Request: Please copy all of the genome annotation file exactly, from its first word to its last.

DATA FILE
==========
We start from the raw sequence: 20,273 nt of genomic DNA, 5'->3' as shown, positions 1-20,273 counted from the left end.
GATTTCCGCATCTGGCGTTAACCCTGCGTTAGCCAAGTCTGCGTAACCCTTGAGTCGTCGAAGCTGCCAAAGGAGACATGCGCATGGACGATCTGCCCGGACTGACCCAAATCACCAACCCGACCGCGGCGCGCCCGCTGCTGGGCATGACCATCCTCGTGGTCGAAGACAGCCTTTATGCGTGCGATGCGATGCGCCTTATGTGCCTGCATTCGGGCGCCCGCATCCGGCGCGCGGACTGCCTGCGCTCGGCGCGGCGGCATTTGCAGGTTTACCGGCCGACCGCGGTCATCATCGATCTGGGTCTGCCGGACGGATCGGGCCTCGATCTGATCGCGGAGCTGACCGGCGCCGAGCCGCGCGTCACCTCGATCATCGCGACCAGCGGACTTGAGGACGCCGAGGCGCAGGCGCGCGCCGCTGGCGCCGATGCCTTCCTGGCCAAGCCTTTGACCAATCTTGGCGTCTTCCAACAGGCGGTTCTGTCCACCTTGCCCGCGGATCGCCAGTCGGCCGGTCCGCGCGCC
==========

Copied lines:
We start from the raw sequence: 20,273 nt of genomic DNA, 5'->3' as shown, positions 1-20,273 counted from the left end.
GATTTCCGCATCTGGCGTTAACCCTGCGTTAGCCAAGTCTGCGTAACCCTTGAGTCGTCGAAGCTGCCAAAGGAGACATGCGCATGGACGATCTGCCCGGACTGACCCAAATCACCAACCCGACCGCGGCGCGCCCGCTGCTGGGCATGACCATCCTCGTGGTCGAAGACAGCCTTTATGCGTGCGATGCGATGCGCCTTATGTGCCTGCATTCGGGCGCCCGCATCCGGCGCGCGGACTGCCTGCGCTCGGCGCGGCGGCATTTGCAGGTTTACCGGCCGACCGCGGTCATCATCGATCTGGGTCTGCCGGACGGATCGGGCCTCGATCTGATCGCGGAGCTGACCGGCGCCGAGCCGCGCGTCACCTCGATCATCGCGACCAGCGGACTTGAGGACGCCGAGGCGCAGGCGCGCGCCGCTGGCGCCGATGCCTTCCTGGCCAAGCCTTTGACCAATCTTGGCGTCTTCCAACAGGCGGTTCTGTCCACCTTGCCCGCGGATCGCCAGTCGGCCGGTCCGCGCGCC